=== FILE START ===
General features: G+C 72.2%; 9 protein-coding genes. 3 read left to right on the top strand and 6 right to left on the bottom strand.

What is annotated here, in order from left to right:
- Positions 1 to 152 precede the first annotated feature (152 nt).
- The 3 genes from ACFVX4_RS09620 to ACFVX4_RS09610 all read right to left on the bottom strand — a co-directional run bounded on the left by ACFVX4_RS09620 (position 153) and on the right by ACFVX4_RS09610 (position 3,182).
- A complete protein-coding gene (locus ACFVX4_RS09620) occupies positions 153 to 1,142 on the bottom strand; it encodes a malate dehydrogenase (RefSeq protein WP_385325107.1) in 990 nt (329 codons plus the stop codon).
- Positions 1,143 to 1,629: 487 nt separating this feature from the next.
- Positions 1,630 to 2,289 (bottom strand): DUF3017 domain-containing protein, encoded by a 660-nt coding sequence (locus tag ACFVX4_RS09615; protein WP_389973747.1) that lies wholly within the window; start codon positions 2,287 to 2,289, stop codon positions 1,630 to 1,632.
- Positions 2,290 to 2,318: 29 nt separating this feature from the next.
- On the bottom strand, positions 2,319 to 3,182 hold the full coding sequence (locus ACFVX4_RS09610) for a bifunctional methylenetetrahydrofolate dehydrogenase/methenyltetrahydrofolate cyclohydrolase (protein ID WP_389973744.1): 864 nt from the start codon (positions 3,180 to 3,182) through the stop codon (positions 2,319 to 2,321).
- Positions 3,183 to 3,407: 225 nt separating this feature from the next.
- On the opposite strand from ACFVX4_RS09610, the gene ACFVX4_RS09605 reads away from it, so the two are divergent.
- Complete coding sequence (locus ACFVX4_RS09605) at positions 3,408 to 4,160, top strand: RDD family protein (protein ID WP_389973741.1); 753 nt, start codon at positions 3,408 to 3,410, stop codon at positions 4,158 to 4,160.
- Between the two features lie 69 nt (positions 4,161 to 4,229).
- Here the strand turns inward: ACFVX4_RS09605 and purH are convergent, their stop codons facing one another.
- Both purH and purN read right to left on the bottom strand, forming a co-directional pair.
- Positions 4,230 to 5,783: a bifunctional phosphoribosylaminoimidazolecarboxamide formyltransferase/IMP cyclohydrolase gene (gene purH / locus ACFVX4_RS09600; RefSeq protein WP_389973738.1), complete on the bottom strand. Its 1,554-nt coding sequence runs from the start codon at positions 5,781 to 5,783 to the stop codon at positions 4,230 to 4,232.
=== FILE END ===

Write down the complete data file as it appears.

General features: G+C 72.2%; 9 protein-coding genes. 3 read left to right on the top strand and 6 right to left on the bottom strand.

What is annotated here, in order from left to right:
- Positions 1 to 152 precede the first annotated feature (152 nt).
- The 3 genes from ACFVX4_RS09620 to ACFVX4_RS09610 all read right to left on the bottom strand — a co-directional run bounded on the left by ACFVX4_RS09620 (position 153) and on the right by ACFVX4_RS09610 (position 3,182).
- A complete protein-coding gene (locus ACFVX4_RS09620) occupies positions 153 to 1,142 on the bottom strand; it encodes a malate dehydrogenase (RefSeq protein WP_385325107.1) in 990 nt (329 codons plus the stop codon).
- Positions 1,143 to 1,629: 487 nt separating this feature from the next.
- Positions 1,630 to 2,289 (bottom strand): DUF3017 domain-containing protein, encoded by a 660-nt coding sequence (locus tag ACFVX4_RS09615; protein WP_389973747.1) that lies wholly within the window; start codon positions 2,287 to 2,289, stop codon positions 1,630 to 1,632.
- Positions 2,290 to 2,318: 29 nt separating this feature from the next.
- On the bottom strand, positions 2,319 to 3,182 hold the full coding sequence (locus ACFVX4_RS09610) for a bifunctional methylenetetrahydrofolate dehydrogenase/methenyltetrahydrofolate cyclohydrolase (protein ID WP_389973744.1): 864 nt from the start codon (positions 3,180 to 3,182) through the stop codon (positions 2,319 to 2,321).
- Positions 3,183 to 3,407: 225 nt separating this feature from the next.
- On the opposite strand from ACFVX4_RS09610, the gene ACFVX4_RS09605 reads away from it, so the two are divergent.
- Complete coding sequence (locus ACFVX4_RS09605) at positions 3,408 to 4,160, top strand: RDD family protein (protein ID WP_389973741.1); 753 nt, start codon at positions 3,408 to 3,410, stop codon at positions 4,158 to 4,160.
- Between the two features lie 69 nt (positions 4,161 to 4,229).
- Here the strand turns inward: ACFVX4_RS09605 and purH are convergent, their stop codons facing one another.
- Both purH and purN read right to left on the bottom strand, forming a co-directional pair.
- Positions 4,230 to 5,783: a bifunctional phosphoribosylaminoimidazolecarboxamide formyltransferase/IMP cyclohydrolase gene (gene purH / locus ACFVX4_RS09600; RefSeq protein WP_389973738.1), complete on the bottom strand. Its 1,554-nt coding sequence runs from the start codon at positions 5,781 to 5,783 to the stop codon at positions 4,230 to 4,232.